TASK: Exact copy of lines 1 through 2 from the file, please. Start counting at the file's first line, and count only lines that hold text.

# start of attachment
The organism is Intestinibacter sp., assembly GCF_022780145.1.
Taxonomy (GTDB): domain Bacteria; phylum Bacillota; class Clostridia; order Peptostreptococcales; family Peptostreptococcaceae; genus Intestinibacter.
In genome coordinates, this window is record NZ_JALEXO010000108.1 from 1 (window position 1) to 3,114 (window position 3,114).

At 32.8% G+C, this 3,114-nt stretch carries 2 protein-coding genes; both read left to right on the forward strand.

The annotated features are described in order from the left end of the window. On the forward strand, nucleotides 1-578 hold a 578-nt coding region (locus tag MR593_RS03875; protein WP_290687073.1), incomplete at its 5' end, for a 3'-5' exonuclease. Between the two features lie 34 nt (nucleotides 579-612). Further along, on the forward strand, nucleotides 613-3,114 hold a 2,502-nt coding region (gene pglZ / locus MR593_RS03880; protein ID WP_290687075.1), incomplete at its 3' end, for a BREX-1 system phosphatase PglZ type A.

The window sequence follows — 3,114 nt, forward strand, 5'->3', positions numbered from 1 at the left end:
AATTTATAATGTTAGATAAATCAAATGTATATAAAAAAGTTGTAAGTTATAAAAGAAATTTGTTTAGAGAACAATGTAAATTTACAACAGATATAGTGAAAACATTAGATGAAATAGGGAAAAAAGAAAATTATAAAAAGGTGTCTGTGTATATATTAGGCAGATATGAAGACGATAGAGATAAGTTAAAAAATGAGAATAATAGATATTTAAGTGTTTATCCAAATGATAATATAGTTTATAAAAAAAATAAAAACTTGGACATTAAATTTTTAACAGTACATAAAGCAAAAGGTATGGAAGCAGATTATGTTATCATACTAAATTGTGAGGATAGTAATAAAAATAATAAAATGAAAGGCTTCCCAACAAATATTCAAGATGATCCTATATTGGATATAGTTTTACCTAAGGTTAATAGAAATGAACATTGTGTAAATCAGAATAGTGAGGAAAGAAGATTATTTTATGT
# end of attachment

The organism is Intestinibacter sp., assembly GCF_022780145.1.
Taxonomy (GTDB): domain Bacteria; phylum Bacillota; class Clostridia; order Peptostreptococcales; family Peptostreptococcaceae; genus Intestinibacter.